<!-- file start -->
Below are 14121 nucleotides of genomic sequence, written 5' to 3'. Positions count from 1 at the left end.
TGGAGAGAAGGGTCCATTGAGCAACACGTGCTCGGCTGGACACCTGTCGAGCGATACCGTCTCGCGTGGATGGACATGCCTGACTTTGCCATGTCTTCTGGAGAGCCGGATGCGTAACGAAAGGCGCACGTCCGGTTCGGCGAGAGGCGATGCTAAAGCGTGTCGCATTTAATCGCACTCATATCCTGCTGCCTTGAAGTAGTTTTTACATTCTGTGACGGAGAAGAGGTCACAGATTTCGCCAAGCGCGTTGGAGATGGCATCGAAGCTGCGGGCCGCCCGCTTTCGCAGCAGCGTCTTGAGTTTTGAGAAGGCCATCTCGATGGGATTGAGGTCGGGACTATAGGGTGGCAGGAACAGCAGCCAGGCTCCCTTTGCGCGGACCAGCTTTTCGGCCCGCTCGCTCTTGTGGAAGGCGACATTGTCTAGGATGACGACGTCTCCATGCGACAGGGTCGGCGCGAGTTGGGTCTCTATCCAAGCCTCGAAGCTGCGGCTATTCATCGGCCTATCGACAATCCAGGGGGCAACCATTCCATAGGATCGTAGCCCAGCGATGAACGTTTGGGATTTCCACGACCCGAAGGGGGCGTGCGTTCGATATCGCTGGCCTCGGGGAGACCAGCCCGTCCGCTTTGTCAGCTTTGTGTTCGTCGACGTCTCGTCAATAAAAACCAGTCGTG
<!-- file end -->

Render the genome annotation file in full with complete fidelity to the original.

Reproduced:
Below are 14121 nucleotides of genomic sequence, written 5' to 3'. Positions count from 1 at the left end.
TGGAGAGAAGGGTCCATTGAGCAACACGTGCTCGGCTGGACACCTGTCGAGCGATACCGTCTCGCGTGGATGGACATGCCTGACTTTGCCATGTCTTCTGGAGAGCCGGATGCGTAACGAAAGGCGCACGTCCGGTTCGGCGAGAGGCGATGCTAAAGCGTGTCGCATTTAATCGCACTCATATCCTGCTGCCTTGAAGTAGTTTTTACATTCTGTGACGGAGAAGAGGTCACAGATTTCGCCAAGCGCGTTGGAGATGGCATCGAAGCTGCGGGCCGCCCGCTTTCGCAGCAGCGTCTTGAGTTTTGAGAAGGCCATCTCGATGGGATTGAGGTCGGGACTATAGGGTGGCAGGAACAGCAGCCAGGCTCCCTTTGCGCGGACCAGCTTTTCGGCCCGCTCGCTCTTGTGGAAGGCGACATTGTCTAGGATGACGACGTCTCCATGCGACAGGGTCGGCGCGAGTTGGGTCTCTATCCAAGCCTCGAAGCTGCGGCTATTCATCGGCCTATCGACAATCCAGGGGGCAACCATTCCATAGGATCGTAGCCCAGCGATGAACGTTTGGGATTTCCACGACCCGAAGGGGGCGTGCGTTCGATATCGCTGGCCTCGGGGAGACCAGCCCGTCCGCTTTGTCAGCTTTGTGTTCGTCGACGTCTCGTCAATAAAAACCAGTCGTG